Last Updated on January 20, 2024
The floodgates are open, and remote work in one form or another erodes conventions that have existed since the dawn of the post-industrial workplace. Many of the changes are positive, like improvements to work-life balance, no more commutes, or the mental health benefits of not having to endure toxic coworkers.
Not everything is rosy, though. Remote workers face new challenges that require us to rethink our relationships, habits, and behaviors. This article delves into a handful of the most poignant challenges and offers practical solutions for tackling them.
Productivity & Burnout
Let’s start with middle management’s primary concern – a possible lack of productivity. The fear is that a lack of the office environment and distractions specific to the home will negatively impact employee output. There is some truth to this, especially when talking about newly remote workers who haven’t mastered time management and setting boundaries yet.
However, studies repeatedly show that remote employees are more satisfied with their working arrangements and more productive as a result. The lack of a conventional work environment drives some people to push themselves harder. No watercooler chitchat or mandated lunch breaks means one can get lost in their work for hours. Setting boundaries and stepping away is also harder if you get that dreaded 8 p.m. email.
Maintaining a work-life balance is crucial to maintain such an arrangement. Workers need to take their responsibilities seriously yet devote some time each day and week to relaxation, self-care, and obligations unrelated to their jobs.
The 9-5 grind might have drawbacks, but it fosters punctuation. Inexperienced remote workers might be overwhelmed with the change of pace at first. They may underestimate the time it takes to complete a task or not account for other team members’ needs. Plus, there’s always the chance that a child, pet, or neighbor will put a wrench in their plans and cause them to fall behind.
Planning and time management skills are the cure. Using calendar apps to broadly lay your workdays out and create a schedule to stick to is a solid start. Time trackers are also a good idea. They’ll let you see a rundown of all the tasks you accomplished and even point out inefficiencies to help you focus on the most impactful parts of your job.
Heightened cybersecurity risk is among the most legitimate criticisms of the WFH shift. Expecting everyone to be up to speed on the latest cyber threats is unrealistic. Moreover, there’s a greater chance to neglect cybersecurity best practices and fall victim to phishing, scams, and other attacks.
Data privacy and integrity are top priorities inadequate remote conditions can jeopardize. It takes a single careless employee to access company resources from a library’s public Wi-Fi for cybercriminals to eavesdrop on their connection and steal invaluable information about a business or its clientele.
Companies have to be proactive and secure access on their end. A centralized network security approach can’t cover all the bases anymore since employees connect from different locations and even time zones. Turning to specialized solutions like virtual private networks has proven most effective.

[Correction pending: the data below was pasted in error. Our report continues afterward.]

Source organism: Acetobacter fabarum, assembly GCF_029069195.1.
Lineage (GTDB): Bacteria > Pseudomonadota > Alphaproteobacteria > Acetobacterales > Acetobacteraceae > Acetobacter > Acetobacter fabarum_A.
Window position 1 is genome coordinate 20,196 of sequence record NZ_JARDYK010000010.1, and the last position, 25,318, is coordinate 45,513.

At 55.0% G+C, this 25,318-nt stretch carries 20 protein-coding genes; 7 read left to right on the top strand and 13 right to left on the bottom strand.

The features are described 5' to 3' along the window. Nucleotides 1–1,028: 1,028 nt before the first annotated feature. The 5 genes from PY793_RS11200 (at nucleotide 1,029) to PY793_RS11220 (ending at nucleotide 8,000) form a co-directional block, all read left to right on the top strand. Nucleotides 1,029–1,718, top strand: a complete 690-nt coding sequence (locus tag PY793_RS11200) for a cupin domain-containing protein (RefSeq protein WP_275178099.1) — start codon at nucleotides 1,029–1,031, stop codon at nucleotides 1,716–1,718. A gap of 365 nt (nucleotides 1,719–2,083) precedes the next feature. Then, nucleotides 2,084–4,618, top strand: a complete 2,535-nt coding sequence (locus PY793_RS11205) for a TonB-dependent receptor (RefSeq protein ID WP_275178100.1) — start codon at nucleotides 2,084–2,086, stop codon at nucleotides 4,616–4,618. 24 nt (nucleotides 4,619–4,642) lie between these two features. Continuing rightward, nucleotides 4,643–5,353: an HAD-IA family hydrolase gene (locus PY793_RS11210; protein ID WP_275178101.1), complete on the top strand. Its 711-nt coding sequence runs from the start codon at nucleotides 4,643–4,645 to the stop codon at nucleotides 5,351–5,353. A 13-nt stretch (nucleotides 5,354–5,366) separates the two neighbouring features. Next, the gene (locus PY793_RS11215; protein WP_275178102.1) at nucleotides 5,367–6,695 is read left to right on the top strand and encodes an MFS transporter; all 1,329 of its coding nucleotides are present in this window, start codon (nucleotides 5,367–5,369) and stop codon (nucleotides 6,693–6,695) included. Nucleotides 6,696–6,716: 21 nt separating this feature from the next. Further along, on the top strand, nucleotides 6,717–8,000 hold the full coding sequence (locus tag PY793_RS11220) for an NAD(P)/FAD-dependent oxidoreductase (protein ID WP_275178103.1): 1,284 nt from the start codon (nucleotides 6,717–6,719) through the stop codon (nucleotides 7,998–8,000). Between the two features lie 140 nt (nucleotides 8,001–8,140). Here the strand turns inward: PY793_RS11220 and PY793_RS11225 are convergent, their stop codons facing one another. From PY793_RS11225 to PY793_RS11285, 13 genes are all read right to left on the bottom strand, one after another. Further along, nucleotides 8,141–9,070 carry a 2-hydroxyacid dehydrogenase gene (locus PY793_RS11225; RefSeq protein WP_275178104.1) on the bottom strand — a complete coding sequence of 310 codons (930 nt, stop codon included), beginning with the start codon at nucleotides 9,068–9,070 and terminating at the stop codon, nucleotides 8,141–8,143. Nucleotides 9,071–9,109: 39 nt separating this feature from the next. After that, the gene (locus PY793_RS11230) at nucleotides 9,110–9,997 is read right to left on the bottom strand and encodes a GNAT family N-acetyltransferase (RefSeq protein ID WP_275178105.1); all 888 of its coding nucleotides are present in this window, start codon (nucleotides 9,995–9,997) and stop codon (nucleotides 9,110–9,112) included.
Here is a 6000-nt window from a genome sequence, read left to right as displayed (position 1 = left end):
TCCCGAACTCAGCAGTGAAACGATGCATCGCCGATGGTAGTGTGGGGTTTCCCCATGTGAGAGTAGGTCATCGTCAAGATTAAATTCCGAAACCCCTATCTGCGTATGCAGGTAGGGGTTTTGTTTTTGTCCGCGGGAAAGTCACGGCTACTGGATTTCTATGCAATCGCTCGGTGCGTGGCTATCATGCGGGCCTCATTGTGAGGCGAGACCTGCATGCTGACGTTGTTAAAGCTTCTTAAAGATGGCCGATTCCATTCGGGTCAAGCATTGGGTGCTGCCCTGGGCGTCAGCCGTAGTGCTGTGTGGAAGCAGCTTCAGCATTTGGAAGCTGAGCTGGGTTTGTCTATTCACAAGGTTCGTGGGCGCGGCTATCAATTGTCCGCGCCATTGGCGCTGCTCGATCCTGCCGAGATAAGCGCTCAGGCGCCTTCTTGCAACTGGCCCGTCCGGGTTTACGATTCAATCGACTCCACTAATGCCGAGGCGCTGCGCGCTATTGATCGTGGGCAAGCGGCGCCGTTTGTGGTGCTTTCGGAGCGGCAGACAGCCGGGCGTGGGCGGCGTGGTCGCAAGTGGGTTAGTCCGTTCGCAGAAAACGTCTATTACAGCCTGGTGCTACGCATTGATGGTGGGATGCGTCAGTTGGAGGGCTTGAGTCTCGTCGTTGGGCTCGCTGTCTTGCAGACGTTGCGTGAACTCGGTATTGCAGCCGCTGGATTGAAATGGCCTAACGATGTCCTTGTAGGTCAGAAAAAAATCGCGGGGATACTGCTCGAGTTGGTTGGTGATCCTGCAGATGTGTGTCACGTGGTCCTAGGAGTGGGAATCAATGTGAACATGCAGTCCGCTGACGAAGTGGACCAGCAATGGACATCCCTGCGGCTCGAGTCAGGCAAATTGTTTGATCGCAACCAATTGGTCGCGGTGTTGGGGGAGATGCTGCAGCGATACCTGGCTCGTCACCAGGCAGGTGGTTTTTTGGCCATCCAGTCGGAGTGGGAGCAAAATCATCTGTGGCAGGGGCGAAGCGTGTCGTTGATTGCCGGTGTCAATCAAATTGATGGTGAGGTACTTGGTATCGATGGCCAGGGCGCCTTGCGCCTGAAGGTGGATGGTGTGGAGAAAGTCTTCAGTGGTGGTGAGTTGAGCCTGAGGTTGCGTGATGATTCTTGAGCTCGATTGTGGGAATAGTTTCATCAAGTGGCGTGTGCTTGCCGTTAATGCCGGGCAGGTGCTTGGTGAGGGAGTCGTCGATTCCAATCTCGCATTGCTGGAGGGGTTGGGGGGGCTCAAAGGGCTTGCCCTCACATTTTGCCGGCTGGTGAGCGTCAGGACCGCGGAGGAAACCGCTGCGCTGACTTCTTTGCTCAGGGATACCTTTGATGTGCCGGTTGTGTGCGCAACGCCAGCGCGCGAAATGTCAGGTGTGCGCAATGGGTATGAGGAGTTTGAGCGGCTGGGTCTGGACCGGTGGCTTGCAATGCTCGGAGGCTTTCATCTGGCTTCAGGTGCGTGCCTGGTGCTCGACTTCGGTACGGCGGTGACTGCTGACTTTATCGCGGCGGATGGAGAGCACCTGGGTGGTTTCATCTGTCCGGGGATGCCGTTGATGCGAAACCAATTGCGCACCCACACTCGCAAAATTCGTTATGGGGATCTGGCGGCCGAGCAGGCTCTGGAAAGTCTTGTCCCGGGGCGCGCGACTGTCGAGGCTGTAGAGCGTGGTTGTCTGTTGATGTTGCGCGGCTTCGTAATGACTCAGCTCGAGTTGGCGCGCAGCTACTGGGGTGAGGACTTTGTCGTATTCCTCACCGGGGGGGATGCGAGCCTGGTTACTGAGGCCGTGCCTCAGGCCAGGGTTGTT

VPNs protect employees’ connections with your central network regardless of the devices they use and their locations. Each connection receives an additional encrypted layer, rendering any attempts at eavesdropping or deciphering confidential data useless. VPN providers have global server coverage, ensuring anonymity as well as secure file access or transfers. They also work on different operating systems, so, for example, you can get a VPN for Windows, iOS, and Android.
Social Isolation & Lack of Coordination
Not all remote employees have friends & family to rely on for their daily dose of socializing. Taking the face-to-face interactions that arise naturally from sharing a workspace may lead to feelings of isolation, not to mention bringing about or exacerbating the symptoms of mental illness.
Even well-adjusted remote workers may suffer professionally due to communication issues their situation brings. Messages exchanged through Slack aren’t a substitute for a team huddle, especially if they leave things open to interpretation.
It’s up to management and employees alike to keep communication lines open and available. A five-minute Zoom call will get everyone up to speed faster and more effectively than a series of emails or messages.
Moreover, coworkers should try to keep in touch less formally by extending their communication beyond project-related matters or by organizing the occasional get-together. Most jobs won’t mind if you spend more time at the office than a remote position mandates, so take advantage of the opportunity and spend time with coworkers whenever the urge hits you.
Despite being a net positive for companies and employees alike, remote work comes with unique challenges individuals need to master. We hope you’ll take some of our practical tips to heart and excel at your remote position!